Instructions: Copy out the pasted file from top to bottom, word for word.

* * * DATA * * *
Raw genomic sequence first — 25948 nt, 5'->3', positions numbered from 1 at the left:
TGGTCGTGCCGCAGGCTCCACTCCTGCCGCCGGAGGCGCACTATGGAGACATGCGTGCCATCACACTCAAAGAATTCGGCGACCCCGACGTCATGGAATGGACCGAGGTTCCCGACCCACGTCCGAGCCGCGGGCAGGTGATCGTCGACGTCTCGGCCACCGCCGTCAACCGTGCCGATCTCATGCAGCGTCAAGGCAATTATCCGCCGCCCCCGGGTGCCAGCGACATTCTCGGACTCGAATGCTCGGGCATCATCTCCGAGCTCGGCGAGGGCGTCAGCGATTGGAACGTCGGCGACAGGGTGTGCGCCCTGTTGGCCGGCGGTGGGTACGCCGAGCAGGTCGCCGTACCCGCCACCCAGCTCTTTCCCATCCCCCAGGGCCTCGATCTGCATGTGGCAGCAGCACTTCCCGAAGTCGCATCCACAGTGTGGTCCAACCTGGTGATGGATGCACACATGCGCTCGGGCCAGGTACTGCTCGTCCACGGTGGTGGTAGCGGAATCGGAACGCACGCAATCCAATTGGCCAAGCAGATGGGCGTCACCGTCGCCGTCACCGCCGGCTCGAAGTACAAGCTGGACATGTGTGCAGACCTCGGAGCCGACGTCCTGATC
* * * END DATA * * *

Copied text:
Raw genomic sequence first — 25948 nt, 5'->3', positions numbered from 1 at the left:
TGGTCGTGCCGCAGGCTCCACTCCTGCCGCCGGAGGCGCACTATGGAGACATGCGTGCCATCACACTCAAAGAATTCGGCGACCCCGACGTCATGGAATGGACCGAGGTTCCCGACCCACGTCCGAGCCGCGGGCAGGTGATCGTCGACGTCTCGGCCACCGCCGTCAACCGTGCCGATCTCATGCAGCGTCAAGGCAATTATCCGCCGCCCCCGGGTGCCAGCGACATTCTCGGACTCGAATGCTCGGGCATCATCTCCGAGCTCGGCGAGGGCGTCAGCGATTGGAACGTCGGCGACAGGGTGTGCGCCCTGTTGGCCGGCGGTGGGTACGCCGAGCAGGTCGCCGTACCCGCCACCCAGCTCTTTCCCATCCCCCAGGGCCTCGATCTGCATGTGGCAGCAGCACTTCCCGAAGTCGCATCCACAGTGTGGTCCAACCTGGTGATGGATGCACACATGCGCTCGGGCCAGGTACTGCTCGTCCACGGTGGTGGTAGCGGAATCGGAACGCACGCAATCCAATTGGCCAAGCAGATGGGCGTCACCGTCGCCGTCACCGCCGGCTCGAAGTACAAGCTGGACATGTGTGCAGACCTCGGAGCCGACGTCCTGATC